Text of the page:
No prior art shows a device for preventing drips from a spout. What is needed is an apparatus which can satisfactorily allow the passage of liquid under pressure and yet retain liquid which is only under the pressure of gravity. A device must be economical and easily attachable to any downward pointing spout.
Applicant previously developed a drip retainer employing a tubular element of resilient material with a flattened portion made by biasing opposite walls of the tubular element together. This was the subject of U.S. patent application Ser. No. 781,188, filed Mar. 25, 1977, now abandoned. It was found that the tubular element did not maintain its flat state sufficiently to retain liquid.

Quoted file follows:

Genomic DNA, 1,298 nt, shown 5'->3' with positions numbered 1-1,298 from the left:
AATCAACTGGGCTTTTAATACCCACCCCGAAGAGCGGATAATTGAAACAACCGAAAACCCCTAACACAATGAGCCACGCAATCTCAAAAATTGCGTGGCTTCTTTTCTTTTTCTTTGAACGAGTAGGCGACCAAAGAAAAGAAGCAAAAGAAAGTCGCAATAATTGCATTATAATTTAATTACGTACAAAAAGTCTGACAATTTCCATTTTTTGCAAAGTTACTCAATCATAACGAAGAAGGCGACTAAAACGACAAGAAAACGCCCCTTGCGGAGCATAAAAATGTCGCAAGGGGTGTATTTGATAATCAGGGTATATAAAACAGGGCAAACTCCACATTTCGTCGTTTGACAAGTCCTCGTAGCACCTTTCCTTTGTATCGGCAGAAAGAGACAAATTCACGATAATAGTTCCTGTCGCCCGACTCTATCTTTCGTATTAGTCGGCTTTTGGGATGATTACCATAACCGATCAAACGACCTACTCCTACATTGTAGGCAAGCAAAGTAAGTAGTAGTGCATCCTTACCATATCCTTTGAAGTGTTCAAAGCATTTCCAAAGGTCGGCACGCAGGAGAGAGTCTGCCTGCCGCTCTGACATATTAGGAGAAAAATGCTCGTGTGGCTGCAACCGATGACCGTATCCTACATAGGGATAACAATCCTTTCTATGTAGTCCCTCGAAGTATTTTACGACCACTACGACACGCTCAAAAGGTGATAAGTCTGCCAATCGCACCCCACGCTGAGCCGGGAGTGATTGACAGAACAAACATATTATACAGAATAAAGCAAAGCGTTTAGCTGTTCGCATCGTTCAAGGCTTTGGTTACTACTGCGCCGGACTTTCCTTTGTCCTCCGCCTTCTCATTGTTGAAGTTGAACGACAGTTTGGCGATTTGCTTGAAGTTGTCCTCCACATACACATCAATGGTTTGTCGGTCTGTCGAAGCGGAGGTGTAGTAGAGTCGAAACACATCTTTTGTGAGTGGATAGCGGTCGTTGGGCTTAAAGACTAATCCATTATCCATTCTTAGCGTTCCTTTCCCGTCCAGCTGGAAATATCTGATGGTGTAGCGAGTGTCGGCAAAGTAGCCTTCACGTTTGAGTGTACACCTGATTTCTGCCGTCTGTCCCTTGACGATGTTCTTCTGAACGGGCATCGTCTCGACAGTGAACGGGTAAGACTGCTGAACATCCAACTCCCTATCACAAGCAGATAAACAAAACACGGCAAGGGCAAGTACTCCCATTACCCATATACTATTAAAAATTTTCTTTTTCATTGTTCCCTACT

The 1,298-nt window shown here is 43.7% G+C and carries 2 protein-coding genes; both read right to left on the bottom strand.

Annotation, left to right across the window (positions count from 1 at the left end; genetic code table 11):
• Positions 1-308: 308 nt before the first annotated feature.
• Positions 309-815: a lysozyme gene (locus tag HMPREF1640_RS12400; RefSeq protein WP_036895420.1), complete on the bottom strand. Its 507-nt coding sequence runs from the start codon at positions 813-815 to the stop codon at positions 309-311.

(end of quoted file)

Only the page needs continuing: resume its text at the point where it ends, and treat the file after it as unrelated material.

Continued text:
The present invention involves a drip retainer which is attached to the end of the spout for preventing residual liquid from dripping from the spout when the liquid is not under pressure.
A drip retainer constructed according to the present invention has a tubular member of resilient, preferably elastomeric, material and means to connect the tubular member to the spout in liquid-tight manner. An end of the tubular element away from the spout is flattened so that opposite walls of the tubular member are biased together.
A generally hollow, preferably cylindrical, clamp means is mounted on the flattened portion of the tubular member. Resilient biasing material is fitted within the cylindrical clamp means on either side of the flat portion of the tubular member, so that biasing material urges the tubular member to a flat closed position.
When liquid is moved to the spout under pressure, the liquid pressure urges the flattened portion of the tubular member to an open position. When the pressure is decreased to normal gravitational pressure, the biasing material urges the flattened portion back into its closed position.